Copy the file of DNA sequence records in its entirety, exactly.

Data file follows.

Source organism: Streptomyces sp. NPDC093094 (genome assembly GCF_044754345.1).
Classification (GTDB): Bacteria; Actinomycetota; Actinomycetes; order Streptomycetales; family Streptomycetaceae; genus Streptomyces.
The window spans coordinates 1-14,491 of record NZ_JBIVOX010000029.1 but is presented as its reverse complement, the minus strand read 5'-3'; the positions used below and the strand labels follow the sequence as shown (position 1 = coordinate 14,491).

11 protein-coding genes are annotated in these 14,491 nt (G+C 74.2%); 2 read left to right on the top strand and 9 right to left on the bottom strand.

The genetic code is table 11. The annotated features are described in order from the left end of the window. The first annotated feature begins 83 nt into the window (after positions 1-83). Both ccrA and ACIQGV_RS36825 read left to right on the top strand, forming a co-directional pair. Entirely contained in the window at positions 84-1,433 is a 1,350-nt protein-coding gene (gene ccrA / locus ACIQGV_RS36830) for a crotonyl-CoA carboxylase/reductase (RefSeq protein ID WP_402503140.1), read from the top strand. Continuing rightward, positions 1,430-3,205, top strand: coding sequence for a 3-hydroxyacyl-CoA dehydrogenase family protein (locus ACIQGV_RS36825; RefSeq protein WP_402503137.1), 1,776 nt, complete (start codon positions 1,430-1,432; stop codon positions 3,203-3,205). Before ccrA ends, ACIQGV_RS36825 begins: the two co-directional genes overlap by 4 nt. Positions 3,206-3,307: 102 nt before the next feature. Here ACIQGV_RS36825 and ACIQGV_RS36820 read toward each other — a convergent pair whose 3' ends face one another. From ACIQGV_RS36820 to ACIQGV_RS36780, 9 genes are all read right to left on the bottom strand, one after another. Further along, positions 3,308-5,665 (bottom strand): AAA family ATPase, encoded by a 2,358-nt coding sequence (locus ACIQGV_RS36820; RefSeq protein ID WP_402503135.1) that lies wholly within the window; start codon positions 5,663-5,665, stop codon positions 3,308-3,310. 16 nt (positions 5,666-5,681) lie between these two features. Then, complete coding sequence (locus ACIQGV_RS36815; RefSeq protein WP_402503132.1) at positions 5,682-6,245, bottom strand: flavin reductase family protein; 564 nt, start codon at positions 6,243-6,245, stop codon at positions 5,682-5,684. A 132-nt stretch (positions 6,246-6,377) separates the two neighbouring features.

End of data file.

Source organism: Streptomyces sp. NPDC093094 (genome assembly GCF_044754345.1).
Classification (GTDB): Bacteria; Actinomycetota; Actinomycetes; order Streptomycetales; family Streptomycetaceae; genus Streptomyces.
The window spans coordinates 1-14,491 of record NZ_JBIVOX010000029.1 but is presented as its reverse complement, the minus strand read 5'-3'; the positions used below and the strand labels follow the sequence as shown (position 1 = coordinate 14,491).

11 protein-coding genes are annotated in these 14,491 nt (G+C 74.2%); 2 read left to right on the top strand and 9 right to left on the bottom strand.

The genetic code is table 11. The annotated features are described in order from the left end of the window. The first annotated feature begins 83 nt into the window (after positions 1-83). Both ccrA and ACIQGV_RS36825 read left to right on the top strand, forming a co-directional pair. Entirely contained in the window at positions 84-1,433 is a 1,350-nt protein-coding gene (gene ccrA / locus ACIQGV_RS36830) for a crotonyl-CoA carboxylase/reductase (RefSeq protein ID WP_402503140.1), read from the top strand. Continuing rightward, positions 1,430-3,205, top strand: coding sequence for a 3-hydroxyacyl-CoA dehydrogenase family protein (locus ACIQGV_RS36825; RefSeq protein WP_402503137.1), 1,776 nt, complete (start codon positions 1,430-1,432; stop codon positions 3,203-3,205). Before ccrA ends, ACIQGV_RS36825 begins: the two co-directional genes overlap by 4 nt. Positions 3,206-3,307: 102 nt before the next feature. Here ACIQGV_RS36825 and ACIQGV_RS36820 read toward each other — a convergent pair whose 3' ends face one another. From ACIQGV_RS36820 to ACIQGV_RS36780, 9 genes are all read right to left on the bottom strand, one after another. Further along, positions 3,308-5,665 (bottom strand): AAA family ATPase, encoded by a 2,358-nt coding sequence (locus ACIQGV_RS36820; RefSeq protein ID WP_402503135.1) that lies wholly within the window; start codon positions 5,663-5,665, stop codon positions 3,308-3,310. 16 nt (positions 5,666-5,681) lie between these two features. Then, complete coding sequence (locus ACIQGV_RS36815; RefSeq protein WP_402503132.1) at positions 5,682-6,245, bottom strand: flavin reductase family protein; 564 nt, start codon at positions 6,243-6,245, stop codon at positions 5,682-5,684. A 132-nt stretch (positions 6,246-6,377) separates the two neighbouring features.